Brain & Mind Human Society Social Media

Pandemic of misinformation virus

I came across three of the deadliest viruses, i.e. HIV, H5N1 and misinformation, through the good office of the apex healthcare institute of our state during last week.

One doctor from this august establishment was quoted to have said that sharing breath-analyzer would “spread infectious diseases like HIV”; while the other informed me via TV that, “Bird-flu is not as dangerous as swine-flu. In past, its patients were observed in many places across India. The mortality rate is extremely low”.

Interestingly, as per commonly available information on internet, it is easy nearly impossible to catch HIV (which, incidentally, is not a disease but the AIDS causing virus) by sharing a breath-analyzer. Human saliva is never observed to be acting as a carrier, as it contains enzymes hostile to HIV.

The bird-flu claim by the other doctor is even curiouser; because, if World Health Organization (WHO) has not erred, India is yet to record bird-flu in humans, which is lucky, as bird-flu virus (H5N1) kills nearly half of those infected, making it worse than even Ebola virus.

For me, even more interesting than these viruses is this phenomenon of people spreading misinformation, as this tendency is now getting extremely common. As people appear driven to spread misinformation, it feels as if misinformation is actually a form of virus that, riding on social media, is on the verge of causing a global pandemic worse that both HIV and H5N1.

The biggest problem with viral diseases is that they have no cure. Viral infection can be prevented only by avoiding exposure, so the first line of defense against a virus is being aware about where it lurks and how it enters your body; because, after you get infected, the only defense left is vitality of your own immune system.

The misinformation-virus is no different. You can escape it if you are careful enough to avoid exposure. But, unfortunately for us, it is difficult to identify infectious individuals who are carrying misinformation.

One clue to watch out for is in behaviour of those infected with misinformation. As if related to rabies virus, misinformation-virus appears to be altering human behaviour and leading its victims to use social tools for transferring information extremely aggressively. So a possible way to avoid misinformation-exposure is to watch out for obsessive forwarders and vehement arguers on social media platforms.

Unfortunately, it is impossible to prevent the misinformation-virus from entering into your brain today, because we are now living in an environment where it is lurking all around us. Looking at misinformation proliferation, it is very likely that very soon we will be hit by tsunami of misinformation that is accumulating in the system. For sentinel beings dependent on knowledge for survival, there is no greater danger than this misinformation built up that we are observing all around us.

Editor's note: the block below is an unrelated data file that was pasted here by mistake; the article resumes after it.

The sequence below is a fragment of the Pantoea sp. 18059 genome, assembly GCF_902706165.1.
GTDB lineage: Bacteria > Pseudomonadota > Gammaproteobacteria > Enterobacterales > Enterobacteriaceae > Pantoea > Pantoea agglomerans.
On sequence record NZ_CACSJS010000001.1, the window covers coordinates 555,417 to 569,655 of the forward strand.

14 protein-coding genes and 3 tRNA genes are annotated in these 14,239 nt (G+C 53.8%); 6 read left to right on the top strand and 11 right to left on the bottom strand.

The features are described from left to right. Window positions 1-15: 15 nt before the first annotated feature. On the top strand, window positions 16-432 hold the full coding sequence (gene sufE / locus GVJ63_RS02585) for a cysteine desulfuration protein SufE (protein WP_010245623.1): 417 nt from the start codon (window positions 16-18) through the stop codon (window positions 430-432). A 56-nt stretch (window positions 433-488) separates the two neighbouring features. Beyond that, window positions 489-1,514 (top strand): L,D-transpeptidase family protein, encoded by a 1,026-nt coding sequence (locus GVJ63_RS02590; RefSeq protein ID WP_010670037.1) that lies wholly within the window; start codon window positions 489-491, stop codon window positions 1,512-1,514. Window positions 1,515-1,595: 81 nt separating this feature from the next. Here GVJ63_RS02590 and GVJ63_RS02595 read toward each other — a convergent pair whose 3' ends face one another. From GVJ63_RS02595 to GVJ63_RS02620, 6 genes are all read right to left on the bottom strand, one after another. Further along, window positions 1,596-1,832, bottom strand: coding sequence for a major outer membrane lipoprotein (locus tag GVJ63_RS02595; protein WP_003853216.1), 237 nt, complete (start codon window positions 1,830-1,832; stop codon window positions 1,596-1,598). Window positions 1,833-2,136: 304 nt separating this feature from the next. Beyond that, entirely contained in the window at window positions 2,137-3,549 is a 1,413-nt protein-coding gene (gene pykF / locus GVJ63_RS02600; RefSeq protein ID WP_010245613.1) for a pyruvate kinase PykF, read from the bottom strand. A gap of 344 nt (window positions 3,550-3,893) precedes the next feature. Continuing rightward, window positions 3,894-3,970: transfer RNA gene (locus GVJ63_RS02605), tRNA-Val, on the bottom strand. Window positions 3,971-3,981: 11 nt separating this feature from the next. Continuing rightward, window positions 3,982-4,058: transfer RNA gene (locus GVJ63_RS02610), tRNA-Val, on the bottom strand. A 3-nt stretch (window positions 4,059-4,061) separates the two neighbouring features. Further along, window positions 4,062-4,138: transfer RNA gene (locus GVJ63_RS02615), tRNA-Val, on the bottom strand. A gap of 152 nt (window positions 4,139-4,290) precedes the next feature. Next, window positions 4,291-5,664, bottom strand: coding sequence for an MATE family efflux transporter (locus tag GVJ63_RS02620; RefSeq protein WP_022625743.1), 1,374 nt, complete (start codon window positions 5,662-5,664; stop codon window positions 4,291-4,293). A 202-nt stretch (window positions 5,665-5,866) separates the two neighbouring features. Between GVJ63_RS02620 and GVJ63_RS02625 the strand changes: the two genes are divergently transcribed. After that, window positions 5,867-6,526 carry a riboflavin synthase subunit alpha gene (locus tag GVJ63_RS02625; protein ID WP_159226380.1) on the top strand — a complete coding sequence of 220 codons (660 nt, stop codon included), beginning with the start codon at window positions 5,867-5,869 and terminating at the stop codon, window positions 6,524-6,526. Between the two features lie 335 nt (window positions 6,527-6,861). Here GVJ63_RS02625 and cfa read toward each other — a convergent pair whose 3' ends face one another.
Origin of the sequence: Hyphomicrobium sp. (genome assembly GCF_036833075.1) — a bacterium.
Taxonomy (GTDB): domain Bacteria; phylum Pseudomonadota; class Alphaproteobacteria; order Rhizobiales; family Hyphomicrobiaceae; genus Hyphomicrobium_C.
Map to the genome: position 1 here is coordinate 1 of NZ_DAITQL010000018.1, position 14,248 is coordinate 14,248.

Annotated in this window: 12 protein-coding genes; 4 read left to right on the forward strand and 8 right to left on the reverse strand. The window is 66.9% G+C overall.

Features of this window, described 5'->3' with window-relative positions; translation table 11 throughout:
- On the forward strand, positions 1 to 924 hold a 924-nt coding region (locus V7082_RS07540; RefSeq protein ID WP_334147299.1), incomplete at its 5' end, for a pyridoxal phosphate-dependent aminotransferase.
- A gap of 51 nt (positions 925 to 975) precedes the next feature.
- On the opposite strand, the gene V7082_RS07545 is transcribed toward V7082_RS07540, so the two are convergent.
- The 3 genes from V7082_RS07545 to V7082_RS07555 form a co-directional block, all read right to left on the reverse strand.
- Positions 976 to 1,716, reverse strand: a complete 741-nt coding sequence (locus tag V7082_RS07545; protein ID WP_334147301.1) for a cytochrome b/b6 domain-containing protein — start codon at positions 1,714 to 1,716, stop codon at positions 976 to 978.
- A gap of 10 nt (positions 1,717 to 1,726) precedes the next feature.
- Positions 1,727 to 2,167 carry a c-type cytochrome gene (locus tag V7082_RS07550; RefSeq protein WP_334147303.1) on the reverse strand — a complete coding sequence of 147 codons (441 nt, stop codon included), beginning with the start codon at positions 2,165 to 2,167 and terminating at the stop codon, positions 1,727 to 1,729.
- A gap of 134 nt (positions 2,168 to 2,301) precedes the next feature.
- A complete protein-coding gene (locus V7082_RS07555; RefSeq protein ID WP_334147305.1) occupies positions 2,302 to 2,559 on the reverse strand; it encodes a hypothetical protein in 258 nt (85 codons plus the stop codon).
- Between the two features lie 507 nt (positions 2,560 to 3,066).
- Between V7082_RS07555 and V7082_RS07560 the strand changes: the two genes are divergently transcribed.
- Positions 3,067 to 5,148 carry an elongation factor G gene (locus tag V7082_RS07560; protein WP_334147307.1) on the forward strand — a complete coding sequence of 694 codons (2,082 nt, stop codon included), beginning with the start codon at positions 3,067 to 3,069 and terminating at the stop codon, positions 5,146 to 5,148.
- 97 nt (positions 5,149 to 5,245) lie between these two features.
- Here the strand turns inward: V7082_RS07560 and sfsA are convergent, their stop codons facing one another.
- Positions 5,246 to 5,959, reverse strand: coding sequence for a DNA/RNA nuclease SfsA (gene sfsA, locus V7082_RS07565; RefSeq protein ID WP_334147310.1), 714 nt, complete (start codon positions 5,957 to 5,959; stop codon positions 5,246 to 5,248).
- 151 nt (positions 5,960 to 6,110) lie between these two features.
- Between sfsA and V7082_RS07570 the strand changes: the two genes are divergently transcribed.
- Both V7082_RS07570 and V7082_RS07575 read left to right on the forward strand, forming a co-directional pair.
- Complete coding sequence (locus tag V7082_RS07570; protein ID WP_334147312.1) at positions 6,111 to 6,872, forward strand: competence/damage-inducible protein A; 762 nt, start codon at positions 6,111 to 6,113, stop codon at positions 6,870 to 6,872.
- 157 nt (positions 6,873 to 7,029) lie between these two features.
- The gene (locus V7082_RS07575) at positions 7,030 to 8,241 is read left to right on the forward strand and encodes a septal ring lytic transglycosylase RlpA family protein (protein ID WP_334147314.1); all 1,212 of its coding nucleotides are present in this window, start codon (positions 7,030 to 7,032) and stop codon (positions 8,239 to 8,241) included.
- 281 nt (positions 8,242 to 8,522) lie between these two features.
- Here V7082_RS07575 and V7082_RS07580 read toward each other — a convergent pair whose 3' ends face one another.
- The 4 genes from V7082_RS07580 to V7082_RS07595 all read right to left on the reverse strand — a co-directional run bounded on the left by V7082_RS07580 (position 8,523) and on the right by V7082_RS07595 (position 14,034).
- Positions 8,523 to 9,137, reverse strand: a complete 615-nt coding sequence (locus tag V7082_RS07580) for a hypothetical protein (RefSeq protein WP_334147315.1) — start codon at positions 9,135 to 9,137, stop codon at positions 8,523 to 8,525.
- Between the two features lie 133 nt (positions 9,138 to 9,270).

Thankfully, we are provided with a robust system capable of destroying misinformation in form of our reasoning ability; but we are not prone to use it too often because misinformation-virus was not so prevalent in past. Today, we really need to strengthen our reasoning facility and become keen to employ it more often.

This process also needs support from outside. Those with strong reasoning power and vitality to search for truth need to take a proactive role of identifying misinformation and help in destroying it, especially on social media platforms. Thinking people are required to rise to save humanity from misinformation-virus before it overwhelms us.

As Descartes had thought, we think therefor we exist. In the new age, we need to start thinking or we may not exist for long.

DNA: 8/1/17

I am happy to admit that I have managed surviving till now with minimum effort as all my intellect has be used to avoid doing anything meaningful. As I needed to while all the free time I generated in course of being lazy, science has been my favorite muse that I have enjoyed company of. As an effort to kill time (in a way, to get even with it) one fine day I decided to write a science column, more for my personal amusement than to attract readers. After getting educated about the attention span of modern readers from my editor, it became more like a challenge to tackle esoteric subjects in 600 words that I have managed to remain interested in for more than a year now. I do not want to add my worldly profile here as these are ideas that need to be considered only on the merits they carry and not as an opinion of a certain human being.

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